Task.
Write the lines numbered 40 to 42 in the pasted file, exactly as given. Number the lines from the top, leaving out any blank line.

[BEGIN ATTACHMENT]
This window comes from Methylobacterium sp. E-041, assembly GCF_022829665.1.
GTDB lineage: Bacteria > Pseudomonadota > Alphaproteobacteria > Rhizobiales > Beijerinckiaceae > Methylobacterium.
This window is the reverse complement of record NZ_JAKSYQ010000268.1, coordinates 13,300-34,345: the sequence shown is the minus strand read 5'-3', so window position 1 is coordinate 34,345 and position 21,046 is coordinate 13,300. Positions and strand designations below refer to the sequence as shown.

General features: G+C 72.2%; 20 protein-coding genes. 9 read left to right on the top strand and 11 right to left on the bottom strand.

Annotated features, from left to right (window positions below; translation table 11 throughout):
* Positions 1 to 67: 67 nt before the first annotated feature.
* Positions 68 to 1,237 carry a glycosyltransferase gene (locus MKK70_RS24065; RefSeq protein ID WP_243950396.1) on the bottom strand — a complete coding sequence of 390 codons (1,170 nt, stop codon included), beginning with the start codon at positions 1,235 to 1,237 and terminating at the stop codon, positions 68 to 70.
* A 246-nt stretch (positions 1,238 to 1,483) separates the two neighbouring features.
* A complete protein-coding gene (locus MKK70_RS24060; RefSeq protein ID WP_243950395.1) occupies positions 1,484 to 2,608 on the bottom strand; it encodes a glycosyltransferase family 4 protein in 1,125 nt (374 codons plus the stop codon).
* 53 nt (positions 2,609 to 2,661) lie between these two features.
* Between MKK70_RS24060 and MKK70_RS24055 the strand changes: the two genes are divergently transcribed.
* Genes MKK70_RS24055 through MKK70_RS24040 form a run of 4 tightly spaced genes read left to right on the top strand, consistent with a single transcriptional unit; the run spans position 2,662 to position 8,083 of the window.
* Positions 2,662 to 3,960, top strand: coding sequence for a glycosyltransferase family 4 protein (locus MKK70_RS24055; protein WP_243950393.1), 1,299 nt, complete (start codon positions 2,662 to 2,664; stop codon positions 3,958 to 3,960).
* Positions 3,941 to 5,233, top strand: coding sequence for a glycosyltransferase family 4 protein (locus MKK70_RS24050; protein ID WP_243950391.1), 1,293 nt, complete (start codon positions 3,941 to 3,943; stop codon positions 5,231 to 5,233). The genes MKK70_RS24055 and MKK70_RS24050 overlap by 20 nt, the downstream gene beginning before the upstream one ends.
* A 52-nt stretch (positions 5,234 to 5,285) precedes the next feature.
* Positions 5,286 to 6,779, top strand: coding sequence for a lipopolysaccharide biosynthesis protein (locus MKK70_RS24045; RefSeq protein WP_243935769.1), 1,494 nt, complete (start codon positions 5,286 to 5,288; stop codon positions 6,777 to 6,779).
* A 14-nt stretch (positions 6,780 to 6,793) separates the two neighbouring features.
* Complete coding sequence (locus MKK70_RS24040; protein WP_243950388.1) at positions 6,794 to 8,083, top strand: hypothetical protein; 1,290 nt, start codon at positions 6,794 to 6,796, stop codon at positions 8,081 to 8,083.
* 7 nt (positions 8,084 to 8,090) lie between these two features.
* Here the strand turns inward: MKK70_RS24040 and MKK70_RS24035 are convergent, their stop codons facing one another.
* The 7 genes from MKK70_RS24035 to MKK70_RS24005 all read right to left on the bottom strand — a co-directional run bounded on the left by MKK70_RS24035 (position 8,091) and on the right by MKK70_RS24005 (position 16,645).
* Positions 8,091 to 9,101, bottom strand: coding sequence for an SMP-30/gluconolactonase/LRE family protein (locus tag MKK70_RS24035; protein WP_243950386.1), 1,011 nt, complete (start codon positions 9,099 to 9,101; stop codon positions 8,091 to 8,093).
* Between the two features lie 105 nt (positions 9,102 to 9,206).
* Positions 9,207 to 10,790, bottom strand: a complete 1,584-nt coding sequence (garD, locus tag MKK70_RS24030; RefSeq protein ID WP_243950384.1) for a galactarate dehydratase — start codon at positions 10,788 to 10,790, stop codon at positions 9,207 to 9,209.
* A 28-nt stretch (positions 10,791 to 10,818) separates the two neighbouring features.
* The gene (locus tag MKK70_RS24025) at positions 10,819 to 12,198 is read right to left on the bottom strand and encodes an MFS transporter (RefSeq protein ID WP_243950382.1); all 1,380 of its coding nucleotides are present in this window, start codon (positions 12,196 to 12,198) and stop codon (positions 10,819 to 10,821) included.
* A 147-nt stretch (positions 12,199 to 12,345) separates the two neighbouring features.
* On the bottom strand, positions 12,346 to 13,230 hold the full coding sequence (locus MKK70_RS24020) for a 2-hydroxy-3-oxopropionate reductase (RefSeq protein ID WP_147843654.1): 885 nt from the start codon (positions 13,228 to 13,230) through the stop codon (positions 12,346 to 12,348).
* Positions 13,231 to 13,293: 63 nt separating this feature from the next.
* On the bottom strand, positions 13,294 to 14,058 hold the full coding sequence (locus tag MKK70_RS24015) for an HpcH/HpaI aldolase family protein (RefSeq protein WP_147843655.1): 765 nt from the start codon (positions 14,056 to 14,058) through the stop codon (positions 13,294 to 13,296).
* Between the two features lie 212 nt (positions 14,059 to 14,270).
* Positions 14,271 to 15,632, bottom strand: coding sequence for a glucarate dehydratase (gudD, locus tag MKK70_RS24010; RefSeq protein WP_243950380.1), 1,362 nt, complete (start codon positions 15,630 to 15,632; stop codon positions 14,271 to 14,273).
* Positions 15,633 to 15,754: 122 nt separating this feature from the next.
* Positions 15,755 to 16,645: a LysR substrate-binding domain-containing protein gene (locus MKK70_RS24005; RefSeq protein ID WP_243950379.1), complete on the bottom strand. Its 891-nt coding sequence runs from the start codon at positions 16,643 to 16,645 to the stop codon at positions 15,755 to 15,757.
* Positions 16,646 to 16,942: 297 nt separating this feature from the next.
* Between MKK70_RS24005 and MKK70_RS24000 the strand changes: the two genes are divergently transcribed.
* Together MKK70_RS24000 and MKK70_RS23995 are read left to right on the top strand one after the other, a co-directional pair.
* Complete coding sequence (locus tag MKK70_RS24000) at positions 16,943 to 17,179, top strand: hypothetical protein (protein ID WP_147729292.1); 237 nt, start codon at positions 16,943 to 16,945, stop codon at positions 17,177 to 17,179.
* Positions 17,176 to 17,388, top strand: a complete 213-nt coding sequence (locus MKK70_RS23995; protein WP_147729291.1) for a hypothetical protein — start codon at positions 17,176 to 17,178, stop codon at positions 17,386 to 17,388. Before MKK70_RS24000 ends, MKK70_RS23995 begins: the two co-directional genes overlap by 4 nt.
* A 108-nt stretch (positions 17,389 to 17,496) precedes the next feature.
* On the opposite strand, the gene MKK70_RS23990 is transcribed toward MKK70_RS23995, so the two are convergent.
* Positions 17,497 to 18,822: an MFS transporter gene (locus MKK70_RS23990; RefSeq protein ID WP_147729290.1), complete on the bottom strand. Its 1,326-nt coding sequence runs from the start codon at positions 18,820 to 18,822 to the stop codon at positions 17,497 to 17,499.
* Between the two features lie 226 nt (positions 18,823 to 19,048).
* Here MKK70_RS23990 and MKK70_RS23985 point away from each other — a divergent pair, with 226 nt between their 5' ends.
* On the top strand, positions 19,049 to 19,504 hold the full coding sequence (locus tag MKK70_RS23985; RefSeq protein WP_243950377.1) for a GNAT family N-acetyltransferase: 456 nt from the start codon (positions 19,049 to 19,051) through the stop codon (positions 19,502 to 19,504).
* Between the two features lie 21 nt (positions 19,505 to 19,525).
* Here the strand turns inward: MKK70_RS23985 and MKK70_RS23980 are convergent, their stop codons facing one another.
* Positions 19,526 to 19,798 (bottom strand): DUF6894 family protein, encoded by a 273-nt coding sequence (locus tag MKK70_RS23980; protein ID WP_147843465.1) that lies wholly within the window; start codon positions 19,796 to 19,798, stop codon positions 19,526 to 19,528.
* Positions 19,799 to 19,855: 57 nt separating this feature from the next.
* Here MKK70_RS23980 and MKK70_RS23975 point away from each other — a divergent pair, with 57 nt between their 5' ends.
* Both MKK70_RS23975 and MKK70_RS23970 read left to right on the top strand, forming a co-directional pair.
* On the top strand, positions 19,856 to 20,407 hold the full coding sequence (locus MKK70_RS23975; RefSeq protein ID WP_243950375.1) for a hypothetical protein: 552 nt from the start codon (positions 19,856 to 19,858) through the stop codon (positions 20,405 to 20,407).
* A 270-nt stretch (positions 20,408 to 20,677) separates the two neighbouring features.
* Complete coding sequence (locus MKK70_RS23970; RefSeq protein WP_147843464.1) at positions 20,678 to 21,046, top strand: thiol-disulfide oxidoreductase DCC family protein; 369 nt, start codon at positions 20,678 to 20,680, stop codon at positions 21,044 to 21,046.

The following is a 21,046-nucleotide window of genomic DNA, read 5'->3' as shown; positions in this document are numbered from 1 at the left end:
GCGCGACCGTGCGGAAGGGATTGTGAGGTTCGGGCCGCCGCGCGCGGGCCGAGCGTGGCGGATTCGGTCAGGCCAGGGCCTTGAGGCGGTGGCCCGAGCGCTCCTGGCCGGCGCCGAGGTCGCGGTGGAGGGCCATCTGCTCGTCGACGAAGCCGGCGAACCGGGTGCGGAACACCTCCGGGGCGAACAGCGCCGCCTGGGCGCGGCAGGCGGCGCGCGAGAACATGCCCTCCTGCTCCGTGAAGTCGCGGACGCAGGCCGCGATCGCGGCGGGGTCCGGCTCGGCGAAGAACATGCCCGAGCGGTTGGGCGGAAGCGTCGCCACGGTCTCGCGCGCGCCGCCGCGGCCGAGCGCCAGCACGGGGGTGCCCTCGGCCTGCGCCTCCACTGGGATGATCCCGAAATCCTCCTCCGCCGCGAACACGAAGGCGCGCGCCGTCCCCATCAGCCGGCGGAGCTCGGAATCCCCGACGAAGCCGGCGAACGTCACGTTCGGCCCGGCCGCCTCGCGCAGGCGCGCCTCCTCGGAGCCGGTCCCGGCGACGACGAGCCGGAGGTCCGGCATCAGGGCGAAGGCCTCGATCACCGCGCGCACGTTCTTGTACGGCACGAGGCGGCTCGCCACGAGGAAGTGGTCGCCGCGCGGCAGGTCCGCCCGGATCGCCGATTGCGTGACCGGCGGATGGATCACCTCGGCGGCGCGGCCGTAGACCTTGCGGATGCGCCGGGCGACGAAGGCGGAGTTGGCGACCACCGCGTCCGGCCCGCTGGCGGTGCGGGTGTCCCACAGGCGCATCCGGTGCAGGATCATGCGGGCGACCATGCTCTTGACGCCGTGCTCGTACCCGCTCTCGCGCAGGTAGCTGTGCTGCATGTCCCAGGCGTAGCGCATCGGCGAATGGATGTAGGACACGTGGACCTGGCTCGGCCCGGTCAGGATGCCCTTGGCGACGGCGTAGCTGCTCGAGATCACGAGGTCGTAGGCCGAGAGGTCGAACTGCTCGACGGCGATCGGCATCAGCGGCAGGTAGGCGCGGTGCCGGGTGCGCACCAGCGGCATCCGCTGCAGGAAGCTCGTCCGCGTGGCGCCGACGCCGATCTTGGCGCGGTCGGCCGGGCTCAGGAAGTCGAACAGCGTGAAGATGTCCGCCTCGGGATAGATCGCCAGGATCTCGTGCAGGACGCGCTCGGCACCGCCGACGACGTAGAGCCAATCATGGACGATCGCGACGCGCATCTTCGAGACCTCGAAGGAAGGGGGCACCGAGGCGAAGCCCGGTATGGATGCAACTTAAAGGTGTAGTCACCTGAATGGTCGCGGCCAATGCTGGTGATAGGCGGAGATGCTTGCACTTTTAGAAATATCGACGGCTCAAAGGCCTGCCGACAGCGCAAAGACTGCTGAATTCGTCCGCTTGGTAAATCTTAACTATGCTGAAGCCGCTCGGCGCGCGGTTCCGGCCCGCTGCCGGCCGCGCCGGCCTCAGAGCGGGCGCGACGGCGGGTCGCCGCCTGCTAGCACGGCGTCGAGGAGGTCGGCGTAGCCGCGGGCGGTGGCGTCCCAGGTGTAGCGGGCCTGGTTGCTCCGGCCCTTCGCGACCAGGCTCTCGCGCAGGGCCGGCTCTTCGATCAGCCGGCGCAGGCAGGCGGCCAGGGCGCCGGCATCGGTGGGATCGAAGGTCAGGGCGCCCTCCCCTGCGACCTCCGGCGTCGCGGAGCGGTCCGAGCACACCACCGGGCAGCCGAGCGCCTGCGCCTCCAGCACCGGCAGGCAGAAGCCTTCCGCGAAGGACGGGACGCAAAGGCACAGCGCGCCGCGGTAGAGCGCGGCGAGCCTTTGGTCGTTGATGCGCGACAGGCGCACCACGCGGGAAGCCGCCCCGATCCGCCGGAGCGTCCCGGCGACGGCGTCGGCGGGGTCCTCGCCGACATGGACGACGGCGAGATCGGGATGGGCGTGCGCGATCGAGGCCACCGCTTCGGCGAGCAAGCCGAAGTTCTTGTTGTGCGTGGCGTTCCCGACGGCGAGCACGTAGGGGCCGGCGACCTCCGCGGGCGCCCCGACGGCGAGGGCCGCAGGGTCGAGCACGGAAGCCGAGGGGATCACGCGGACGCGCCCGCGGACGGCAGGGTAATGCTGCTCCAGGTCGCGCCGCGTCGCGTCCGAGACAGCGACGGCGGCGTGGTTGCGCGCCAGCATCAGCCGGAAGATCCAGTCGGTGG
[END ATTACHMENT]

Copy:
* A 108-nt stretch (positions 17,389 to 17,496) precedes the next feature.
* On the opposite strand, the gene MKK70_RS23990 is transcribed toward MKK70_RS23995, so the two are convergent.
* Positions 17,497 to 18,822: an MFS transporter gene (locus MKK70_RS23990; RefSeq protein ID WP_147729290.1), complete on the bottom strand. Its 1,326-nt coding sequence runs from the start codon at positions 18,820 to 18,822 to the stop codon at positions 17,497 to 17,499.